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Old 02-01-2013, 12:08 AM   #1
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Icelandic girl in legal fight for her name

http://www.bbc.co.uk/news/world-europe-21280101

Just saw this and found it interesting. I had no idea that some countries actually have rules about names for children.

Not just Iceland but also Germany and Denmark, according to the article.
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Old 02-01-2013, 12:22 AM   #2
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I can understand some extremes at which regulating names can feel like a good idea. Children called things like Moon Unit, for example. But I can't help but feel icky about the apparent requirement that names for girls be "sufficiently feminine" and, presumably, names for boys "sufficiently masculine". Glad Blaer got to use her name in the end.
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Old 02-01-2013, 12:36 AM   #3
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I sort of understand a small country wanting to keep a certain ethnic purity to their names -- I mean Iceland still uses the father's name appended with son or dottir for the last name. But having less than 2000 approved girl names seems very restrictive.

I'm surprised they just don't hand out "The Official Icelandic Baby Name Book" to all expectant mothers.
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Old 02-01-2013, 12:42 AM   #4
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France has a law like this. It's not as struct, but so vague it gives the judge a lot of power. Basically you can't name your child anything that the court rules would be "contrary to the child's interest." There was a case in 2011 where a couple wanted to name their son "Daemon" which is obviously an alternate spelling of "Damon" and were reported by a civil servant. The name was ultimately denied (because of the devil or something) and I guess he's just another Matthieu now.

But with the stricter laws, they feel awfully ethnocentric. I suppose they consider it part of assimilating once you are a citizen. Eh.
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Old 02-01-2013, 12:48 AM   #5
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Well, Daemon is pronounced Demon.

Blaer calqued into English is Blower. I don't know if there is any double entendre in Icelandic with Bla.
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Old 02-01-2013, 01:03 AM   #6
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It means 'light breeze'.
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Old 02-01-2013, 01:12 AM   #7
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Well, Daemon is pronounced Demon.

Blaer calqued into English is Blower. I don't know if there is any double entendre in Icelandic with Bla.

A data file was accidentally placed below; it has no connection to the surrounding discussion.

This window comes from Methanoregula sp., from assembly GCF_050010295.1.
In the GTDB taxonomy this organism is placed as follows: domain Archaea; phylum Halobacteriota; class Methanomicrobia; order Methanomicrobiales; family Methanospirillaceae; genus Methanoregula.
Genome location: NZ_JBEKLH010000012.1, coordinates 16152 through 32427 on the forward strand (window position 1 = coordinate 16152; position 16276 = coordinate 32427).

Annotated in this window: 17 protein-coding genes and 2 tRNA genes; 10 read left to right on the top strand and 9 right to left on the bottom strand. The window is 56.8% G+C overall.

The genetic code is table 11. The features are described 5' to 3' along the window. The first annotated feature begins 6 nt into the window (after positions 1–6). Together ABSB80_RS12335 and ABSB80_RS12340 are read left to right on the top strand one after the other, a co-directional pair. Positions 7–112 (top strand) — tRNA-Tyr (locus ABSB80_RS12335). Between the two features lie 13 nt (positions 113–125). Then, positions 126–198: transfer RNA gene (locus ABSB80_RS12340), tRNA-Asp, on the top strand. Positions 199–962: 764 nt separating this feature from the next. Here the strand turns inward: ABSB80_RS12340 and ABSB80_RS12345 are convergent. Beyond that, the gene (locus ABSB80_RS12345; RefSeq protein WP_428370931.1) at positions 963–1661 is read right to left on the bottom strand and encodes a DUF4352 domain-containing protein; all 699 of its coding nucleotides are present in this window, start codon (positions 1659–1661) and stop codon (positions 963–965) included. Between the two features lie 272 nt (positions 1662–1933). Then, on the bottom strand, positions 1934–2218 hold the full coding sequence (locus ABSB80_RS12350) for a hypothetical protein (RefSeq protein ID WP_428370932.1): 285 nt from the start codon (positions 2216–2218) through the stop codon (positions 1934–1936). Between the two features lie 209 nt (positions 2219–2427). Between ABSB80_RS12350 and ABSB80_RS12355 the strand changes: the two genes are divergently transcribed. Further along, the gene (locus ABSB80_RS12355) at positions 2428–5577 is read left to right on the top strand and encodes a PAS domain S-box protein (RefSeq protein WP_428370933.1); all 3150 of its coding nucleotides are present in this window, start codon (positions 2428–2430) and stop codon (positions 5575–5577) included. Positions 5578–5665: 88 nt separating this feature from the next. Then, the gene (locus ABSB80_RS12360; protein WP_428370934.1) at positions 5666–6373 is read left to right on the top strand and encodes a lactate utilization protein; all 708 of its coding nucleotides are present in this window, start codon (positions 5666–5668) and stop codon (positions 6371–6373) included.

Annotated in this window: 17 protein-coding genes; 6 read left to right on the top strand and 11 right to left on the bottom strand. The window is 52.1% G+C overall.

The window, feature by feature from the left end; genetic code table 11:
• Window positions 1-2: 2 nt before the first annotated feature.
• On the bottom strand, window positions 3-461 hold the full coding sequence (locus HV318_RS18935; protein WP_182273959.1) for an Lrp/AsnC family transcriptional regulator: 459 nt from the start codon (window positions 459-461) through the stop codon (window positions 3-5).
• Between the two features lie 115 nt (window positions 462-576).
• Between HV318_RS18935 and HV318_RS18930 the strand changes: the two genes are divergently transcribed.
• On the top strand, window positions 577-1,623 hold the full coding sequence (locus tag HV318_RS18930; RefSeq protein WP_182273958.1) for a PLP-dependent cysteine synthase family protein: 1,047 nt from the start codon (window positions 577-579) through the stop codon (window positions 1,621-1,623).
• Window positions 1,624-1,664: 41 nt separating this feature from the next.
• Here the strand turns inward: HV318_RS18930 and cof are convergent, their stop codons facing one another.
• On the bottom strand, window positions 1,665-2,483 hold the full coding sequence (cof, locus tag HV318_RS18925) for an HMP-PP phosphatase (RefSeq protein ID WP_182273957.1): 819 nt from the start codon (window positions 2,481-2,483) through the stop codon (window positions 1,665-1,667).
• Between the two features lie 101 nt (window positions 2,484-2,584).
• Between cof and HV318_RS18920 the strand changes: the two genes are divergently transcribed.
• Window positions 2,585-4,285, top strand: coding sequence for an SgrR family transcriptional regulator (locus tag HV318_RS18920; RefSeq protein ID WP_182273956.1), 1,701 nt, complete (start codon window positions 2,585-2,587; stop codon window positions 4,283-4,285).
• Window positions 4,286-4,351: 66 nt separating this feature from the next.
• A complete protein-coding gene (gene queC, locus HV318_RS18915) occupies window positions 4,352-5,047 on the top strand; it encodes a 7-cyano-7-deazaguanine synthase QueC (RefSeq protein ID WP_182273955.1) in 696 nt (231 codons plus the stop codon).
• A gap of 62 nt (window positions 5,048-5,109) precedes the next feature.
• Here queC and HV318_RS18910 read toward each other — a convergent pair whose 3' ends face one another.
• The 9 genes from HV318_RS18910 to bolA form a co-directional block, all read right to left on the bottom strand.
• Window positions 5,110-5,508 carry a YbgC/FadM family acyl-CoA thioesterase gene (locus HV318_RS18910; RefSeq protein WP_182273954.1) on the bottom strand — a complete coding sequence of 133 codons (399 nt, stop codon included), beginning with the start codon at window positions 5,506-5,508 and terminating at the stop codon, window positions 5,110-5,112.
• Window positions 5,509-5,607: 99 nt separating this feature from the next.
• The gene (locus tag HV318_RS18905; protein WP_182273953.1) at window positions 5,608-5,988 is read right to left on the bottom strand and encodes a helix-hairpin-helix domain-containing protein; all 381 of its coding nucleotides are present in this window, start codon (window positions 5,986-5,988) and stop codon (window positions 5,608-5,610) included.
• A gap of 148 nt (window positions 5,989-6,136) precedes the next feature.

Depends on the language, doesn't it?

Either way, as a name you can dictate how it's pronounced. That's why my sister's name has a silent 'J'
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Old 02-01-2013, 01:18 AM   #8
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Depends on the language, doesn't it?
Not really. The homophones demon and daemon are pretty much congruent among the western Indo-European languages as far as I can tell.
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Old 02-01-2013, 01:24 AM   #9
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Not really.
"Daemon" in French is not pronounced the way "demon" is pronounced in English. That's what I meant.

They were naming him after a character on a TV show and altered the spelling to make it phonetically correct in French.
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Old 02-01-2013, 01:25 AM   #10
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I thought the 'ae' comes from Greek?
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Old 02-01-2013, 01:29 AM   #11
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I thought the 'ae' comes from Greek?
They both come from Greek. Daimon (letter-swap here) refers to the lesser gods or spirits. Demon and daemon come from that word.
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Old 02-01-2013, 01:30 AM   #12
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From Wikipedia, re: their Prime Minister:

In 2010, after her government banned strip clubs, paying for nudity in restaurants, and other means of employers profiting from employees' nudity, Jóhanna said "The Nordic countries are leading the way on women's equality, recognizing women as equal citizens rather than commodities for sale."[35] After the decision was made she was hailed by her fellow feminists with Julie Bindel claiming Iceland has become the most feminist country in the world.[36]